Perl Weekly Challenge 248: Shortest Distance

These are some answers to the Week 248, Task 1, of the Perl Weekly Challenge organized by Mohammad S. Anwar.

Spoiler Alert: This weekly challenge deadline is due in a few days from now (on December 24, 2023 at 23:59). This blog post provides some solutions to this challenge. Please don’t read on if you intend to complete the challenge on your own.

You are given a string and a character in the given string.

Write a script to return an array of integers of size same as length of the given string such that:

distance[i] is the distance from index i to the closest occurrence of the given character in the given string.

The distance between two indices `i` and `j` is `abs(i - j)`.

Example 1

``````Input: \$str = "loveleetcode", \$char = "e"
Output: (3,2,1,0,1,0,0,1,2,2,1,0)

The character 'e' appears at indices 3, 5, 6, and 11 (0-indexed).
The closest occurrence of 'e' for index 0 is at index 3, so the distance is abs(0 - 3) = 3.
The closest occurrence of 'e' for index 1 is at index 3, so the distance is abs(1 - 3) = 2.
For index 4, there is a tie between the 'e' at index 3 and the 'e' at index 5,
but the distance is still the same: abs(4 - 3) == abs(4 - 5) = 1.
The closest occurrence of 'e' for index 8 is at index 6, so the distance is abs(8 - 6) = 2.
``````

Example 2

``````Input: \$str = "aaab", \$char = "b"
Output: (3,2,1,0)
``````

Note that there is the special case of a tie (index 4 in the first example above), but we don’t need to worry about that: if the two distances are equal, we simply use any of them.

Shortest Distance in Raku

From a given position in the input string, we use the built-in index and rindex routines to find, respectively, the next and the previous occurrence of the searched letter, and use the occurrence with the smallest distance. If any of the two occurrences is not found (undefined), we simply use the distance of the other.

``````sub shortest-distance (\$char, \$str) {
my @result;
for 0..^\$str.chars -> \$i {
my \$next = \$str.index(\$char, \$i);
my \$prev = \$str.rindex(\$char, \$i);
push @result, abs(\$i - \$next) and next
unless defined \$prev;
push @result, abs(\$i - \$prev) and next
unless defined \$next;
my \$dist = abs(\$i - \$next) < abs(\$i - \$prev) ??
abs(\$i - \$next) !! abs(\$i - \$prev);
push @result, \$dist;
}
return "@result[]";
}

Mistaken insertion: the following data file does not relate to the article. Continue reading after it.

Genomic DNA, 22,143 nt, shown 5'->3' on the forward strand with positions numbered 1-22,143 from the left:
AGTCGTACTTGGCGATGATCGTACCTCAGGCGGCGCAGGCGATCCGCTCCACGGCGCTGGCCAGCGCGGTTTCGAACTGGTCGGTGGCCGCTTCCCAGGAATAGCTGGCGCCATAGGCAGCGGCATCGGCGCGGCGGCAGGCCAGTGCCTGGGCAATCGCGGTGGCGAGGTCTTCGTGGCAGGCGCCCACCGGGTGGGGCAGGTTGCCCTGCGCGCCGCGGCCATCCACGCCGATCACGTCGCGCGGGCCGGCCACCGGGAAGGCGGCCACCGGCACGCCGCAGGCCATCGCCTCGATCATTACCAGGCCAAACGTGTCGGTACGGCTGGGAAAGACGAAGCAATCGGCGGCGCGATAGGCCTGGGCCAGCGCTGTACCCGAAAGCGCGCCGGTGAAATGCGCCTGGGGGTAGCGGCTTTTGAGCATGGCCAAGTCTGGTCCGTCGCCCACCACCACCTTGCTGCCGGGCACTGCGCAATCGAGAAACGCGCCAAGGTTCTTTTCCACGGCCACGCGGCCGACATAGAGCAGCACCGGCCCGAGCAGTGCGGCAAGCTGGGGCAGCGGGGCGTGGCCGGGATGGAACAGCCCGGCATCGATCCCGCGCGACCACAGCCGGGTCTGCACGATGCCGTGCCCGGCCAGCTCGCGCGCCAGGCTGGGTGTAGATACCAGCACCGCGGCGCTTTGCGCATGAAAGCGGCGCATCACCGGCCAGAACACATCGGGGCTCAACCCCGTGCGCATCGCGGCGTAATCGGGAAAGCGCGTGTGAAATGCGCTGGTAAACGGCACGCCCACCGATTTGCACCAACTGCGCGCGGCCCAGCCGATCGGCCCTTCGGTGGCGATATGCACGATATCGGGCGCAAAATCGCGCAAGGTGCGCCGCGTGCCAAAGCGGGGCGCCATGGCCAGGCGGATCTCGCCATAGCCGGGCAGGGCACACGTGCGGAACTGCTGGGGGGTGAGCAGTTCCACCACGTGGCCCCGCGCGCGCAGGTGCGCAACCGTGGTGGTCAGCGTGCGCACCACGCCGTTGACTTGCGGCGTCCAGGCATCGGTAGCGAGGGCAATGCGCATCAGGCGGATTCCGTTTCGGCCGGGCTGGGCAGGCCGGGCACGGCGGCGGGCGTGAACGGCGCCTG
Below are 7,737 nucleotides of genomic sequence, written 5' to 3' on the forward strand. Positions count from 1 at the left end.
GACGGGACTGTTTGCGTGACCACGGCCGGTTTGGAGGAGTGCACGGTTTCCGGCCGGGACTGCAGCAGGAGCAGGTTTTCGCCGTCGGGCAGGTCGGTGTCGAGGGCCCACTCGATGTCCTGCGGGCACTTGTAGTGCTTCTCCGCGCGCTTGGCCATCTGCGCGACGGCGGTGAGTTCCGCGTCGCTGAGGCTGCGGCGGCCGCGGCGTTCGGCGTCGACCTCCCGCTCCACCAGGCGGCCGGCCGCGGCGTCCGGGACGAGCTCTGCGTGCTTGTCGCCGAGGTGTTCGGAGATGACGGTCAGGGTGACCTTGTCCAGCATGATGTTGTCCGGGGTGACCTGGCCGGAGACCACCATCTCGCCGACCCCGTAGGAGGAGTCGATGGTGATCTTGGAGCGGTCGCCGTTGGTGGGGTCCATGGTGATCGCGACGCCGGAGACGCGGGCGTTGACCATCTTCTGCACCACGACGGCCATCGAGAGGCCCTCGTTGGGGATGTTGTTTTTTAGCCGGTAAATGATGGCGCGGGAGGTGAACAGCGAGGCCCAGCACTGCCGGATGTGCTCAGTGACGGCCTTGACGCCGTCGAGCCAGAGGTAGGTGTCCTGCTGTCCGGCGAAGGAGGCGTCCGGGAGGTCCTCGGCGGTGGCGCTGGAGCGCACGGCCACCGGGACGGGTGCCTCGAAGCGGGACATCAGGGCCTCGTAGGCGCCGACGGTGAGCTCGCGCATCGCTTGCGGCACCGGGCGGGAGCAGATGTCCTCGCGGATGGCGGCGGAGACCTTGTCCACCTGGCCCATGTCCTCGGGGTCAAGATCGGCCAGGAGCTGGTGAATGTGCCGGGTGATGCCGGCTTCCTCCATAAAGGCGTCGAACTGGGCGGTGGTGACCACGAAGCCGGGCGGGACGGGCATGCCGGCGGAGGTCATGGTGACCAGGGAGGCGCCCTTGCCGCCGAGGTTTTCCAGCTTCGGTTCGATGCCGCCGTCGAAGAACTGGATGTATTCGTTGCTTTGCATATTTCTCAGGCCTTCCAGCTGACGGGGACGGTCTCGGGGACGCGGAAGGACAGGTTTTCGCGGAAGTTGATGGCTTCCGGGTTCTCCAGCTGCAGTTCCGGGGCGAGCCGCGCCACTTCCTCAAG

my @tests = { str => "loveleetcode", char => "e" },
{ str => "aaab", char => "b"};
for @tests -> %test {
printf "%-1s - %-15s => ", %test{"char"}, %test{"str"};
say shortest-distance %test{"char"}, %test{"str"};
}
``````

This program displays the following output:

``````\$ raku ./shortest-distance.raku
e - loveleetcode    => 3 2 1 0 1 0 0 1 2 2 1 0
b - aaab            => 3 2 1 0
``````

Shortest Distance in Perl

This program is a port to Perl of the above Raku program. It also uses the built-in `index` and `rindex` functions. Asides from minor syntax changes, the only significant difference is that the Perl `index` and `rindex` functions return `-1` (instead of an undefined value in Raku) when they found no match, so we test for a possible negative value. .

``````use strict;
use warnings;
use feature 'say';

sub shortest_distance {
my (\$char, \$str) = @_;
my @result;
my \$max_idx = length(\$str) - 1;
for my \$i (0..\$max_idx) {
my \$next = index (\$str, \$char, \$i);
my \$prev = rindex( \$str, \$char, \$i);
push @result, abs(\$i - \$next) and next if \$prev < 0;
push @result, abs(\$i - \$prev) and next if \$next < 0;
my \$dist = abs(\$i - \$next) < abs(\$i - \$prev) ?
abs(\$i - \$next) : abs(\$i - \$prev);
push @result, \$dist;
}
return "@result";
}

my @tests = ( { str => "loveleetcode", char => "e" },
{ str => "aaab",         char => "b" } );
for my \$t (@tests) {
printf "%-1s -  %-15s => ", \$t->{"char"}, \$t->{"str"};
say shortest_distance \$t->{"char"}, \$t->{"str"};
}
``````

This program displays the following output:

``````\$ perl ./shortest-distance.pl
e -  loveleetcode    => 3 2 1 0 1 0 0 1 2 2 1 0
b -  aaab            => 3 2 1 0
``````

Wrapping up

Seasons greeting to everyone. The next week Perl Weekly Challenge will start soon. If you want to participate in this challenge, please check https://perlweeklychallenge.org/ and make sure you answer the challenge before 23:59 BST (British summer time) on December 31, 2023. And, please, also spread the word about the Perl Weekly Challenge if you can.